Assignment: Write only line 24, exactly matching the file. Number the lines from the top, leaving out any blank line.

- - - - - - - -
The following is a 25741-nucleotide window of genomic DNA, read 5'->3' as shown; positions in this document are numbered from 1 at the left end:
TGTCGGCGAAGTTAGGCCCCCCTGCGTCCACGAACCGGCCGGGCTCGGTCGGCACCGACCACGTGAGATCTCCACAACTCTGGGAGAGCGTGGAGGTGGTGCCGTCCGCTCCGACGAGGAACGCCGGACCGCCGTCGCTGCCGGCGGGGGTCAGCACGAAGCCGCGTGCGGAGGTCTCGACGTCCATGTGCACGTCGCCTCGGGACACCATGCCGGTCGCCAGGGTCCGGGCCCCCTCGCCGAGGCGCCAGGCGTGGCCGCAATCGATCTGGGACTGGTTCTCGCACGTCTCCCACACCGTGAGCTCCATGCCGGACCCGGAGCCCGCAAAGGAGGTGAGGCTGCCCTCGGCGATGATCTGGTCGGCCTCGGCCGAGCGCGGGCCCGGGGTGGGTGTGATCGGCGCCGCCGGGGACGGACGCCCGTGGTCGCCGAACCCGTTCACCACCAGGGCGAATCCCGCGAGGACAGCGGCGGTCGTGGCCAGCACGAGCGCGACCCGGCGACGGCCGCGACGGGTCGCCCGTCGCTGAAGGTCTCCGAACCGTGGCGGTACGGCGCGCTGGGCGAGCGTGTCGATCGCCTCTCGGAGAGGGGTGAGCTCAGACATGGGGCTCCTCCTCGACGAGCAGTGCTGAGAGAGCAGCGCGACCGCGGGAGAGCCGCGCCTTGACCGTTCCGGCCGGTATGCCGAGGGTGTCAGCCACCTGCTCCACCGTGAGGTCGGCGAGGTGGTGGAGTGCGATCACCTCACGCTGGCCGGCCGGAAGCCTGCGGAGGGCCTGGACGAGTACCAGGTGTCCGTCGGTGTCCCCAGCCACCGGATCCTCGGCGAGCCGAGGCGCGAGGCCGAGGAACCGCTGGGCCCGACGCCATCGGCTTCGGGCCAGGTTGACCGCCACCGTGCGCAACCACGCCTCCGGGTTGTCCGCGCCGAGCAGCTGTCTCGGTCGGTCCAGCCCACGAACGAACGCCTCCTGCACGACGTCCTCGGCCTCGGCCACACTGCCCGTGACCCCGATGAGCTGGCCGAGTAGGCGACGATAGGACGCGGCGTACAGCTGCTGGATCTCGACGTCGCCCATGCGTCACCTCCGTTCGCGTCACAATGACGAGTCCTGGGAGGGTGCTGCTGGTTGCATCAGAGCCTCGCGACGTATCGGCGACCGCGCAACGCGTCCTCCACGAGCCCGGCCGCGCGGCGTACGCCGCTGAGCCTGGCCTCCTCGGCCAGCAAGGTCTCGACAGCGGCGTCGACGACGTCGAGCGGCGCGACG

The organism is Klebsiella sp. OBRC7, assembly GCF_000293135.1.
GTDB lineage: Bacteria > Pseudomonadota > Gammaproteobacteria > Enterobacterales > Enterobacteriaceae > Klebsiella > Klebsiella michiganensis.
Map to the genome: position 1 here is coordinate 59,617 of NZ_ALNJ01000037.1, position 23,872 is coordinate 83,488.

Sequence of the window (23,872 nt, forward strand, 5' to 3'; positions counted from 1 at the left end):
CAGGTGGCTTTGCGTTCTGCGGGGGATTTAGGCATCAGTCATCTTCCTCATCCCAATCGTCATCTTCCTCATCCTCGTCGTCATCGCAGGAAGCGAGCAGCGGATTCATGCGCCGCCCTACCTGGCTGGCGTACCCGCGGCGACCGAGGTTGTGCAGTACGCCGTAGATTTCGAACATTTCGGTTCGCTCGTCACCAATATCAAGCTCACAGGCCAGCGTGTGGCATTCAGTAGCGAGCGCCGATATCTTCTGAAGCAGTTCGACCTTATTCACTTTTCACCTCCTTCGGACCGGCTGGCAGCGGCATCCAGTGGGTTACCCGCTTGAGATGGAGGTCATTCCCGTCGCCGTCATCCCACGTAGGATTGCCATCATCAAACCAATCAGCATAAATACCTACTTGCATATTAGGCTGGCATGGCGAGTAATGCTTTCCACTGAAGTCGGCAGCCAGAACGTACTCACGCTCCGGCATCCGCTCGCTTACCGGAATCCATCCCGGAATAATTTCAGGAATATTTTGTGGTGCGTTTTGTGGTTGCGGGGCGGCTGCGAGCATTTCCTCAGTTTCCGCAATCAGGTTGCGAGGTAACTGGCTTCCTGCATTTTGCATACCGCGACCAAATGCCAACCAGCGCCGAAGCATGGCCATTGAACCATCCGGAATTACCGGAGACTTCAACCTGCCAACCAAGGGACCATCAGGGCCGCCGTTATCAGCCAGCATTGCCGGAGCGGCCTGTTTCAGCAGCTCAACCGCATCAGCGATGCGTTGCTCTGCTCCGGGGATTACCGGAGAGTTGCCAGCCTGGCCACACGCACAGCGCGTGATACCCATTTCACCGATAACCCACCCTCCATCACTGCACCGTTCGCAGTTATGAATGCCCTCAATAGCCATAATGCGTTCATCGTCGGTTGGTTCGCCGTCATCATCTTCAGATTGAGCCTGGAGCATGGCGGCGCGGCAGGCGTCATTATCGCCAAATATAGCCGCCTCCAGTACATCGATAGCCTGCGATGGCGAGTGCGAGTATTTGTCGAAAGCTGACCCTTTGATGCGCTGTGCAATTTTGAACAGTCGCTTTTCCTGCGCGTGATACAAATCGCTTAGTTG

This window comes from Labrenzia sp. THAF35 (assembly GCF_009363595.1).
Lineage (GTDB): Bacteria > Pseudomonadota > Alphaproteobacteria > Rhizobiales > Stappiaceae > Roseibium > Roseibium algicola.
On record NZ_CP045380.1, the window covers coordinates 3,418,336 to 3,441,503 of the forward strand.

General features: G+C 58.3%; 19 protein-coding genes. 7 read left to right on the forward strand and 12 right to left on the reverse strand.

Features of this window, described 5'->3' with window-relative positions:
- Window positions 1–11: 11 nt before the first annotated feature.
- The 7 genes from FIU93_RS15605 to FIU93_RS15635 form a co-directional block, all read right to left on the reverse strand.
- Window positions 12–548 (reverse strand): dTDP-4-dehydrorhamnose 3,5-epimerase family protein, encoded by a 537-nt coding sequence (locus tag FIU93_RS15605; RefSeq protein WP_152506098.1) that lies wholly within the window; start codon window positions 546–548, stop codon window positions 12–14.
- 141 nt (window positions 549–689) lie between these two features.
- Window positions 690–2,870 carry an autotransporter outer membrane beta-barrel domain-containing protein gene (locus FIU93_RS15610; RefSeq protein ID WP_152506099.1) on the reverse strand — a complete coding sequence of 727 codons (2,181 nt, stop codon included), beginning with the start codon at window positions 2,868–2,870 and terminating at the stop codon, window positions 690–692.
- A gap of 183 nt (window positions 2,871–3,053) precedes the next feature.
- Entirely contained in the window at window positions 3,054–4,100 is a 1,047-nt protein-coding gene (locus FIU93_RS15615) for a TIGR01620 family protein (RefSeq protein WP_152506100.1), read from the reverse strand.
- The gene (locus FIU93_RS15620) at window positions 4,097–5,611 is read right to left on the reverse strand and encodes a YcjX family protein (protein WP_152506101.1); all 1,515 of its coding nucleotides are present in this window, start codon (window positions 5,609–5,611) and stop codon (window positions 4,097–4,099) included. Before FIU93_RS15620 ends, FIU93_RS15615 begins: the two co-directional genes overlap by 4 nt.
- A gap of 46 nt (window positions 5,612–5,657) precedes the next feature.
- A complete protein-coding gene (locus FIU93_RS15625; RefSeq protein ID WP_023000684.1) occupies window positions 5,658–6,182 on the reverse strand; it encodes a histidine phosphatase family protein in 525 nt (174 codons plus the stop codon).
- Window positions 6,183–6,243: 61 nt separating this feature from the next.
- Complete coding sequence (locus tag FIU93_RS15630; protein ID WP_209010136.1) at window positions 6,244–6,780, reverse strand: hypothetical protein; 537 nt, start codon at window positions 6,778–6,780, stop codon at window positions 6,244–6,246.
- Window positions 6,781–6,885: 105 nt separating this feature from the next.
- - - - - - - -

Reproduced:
- Complete coding sequence (locus tag FIU93_RS15630; protein ID WP_209010136.1) at window positions 6,244–6,780, reverse strand: hypothetical protein; 537 nt, start codon at window positions 6,778–6,780, stop codon at window positions 6,244–6,246.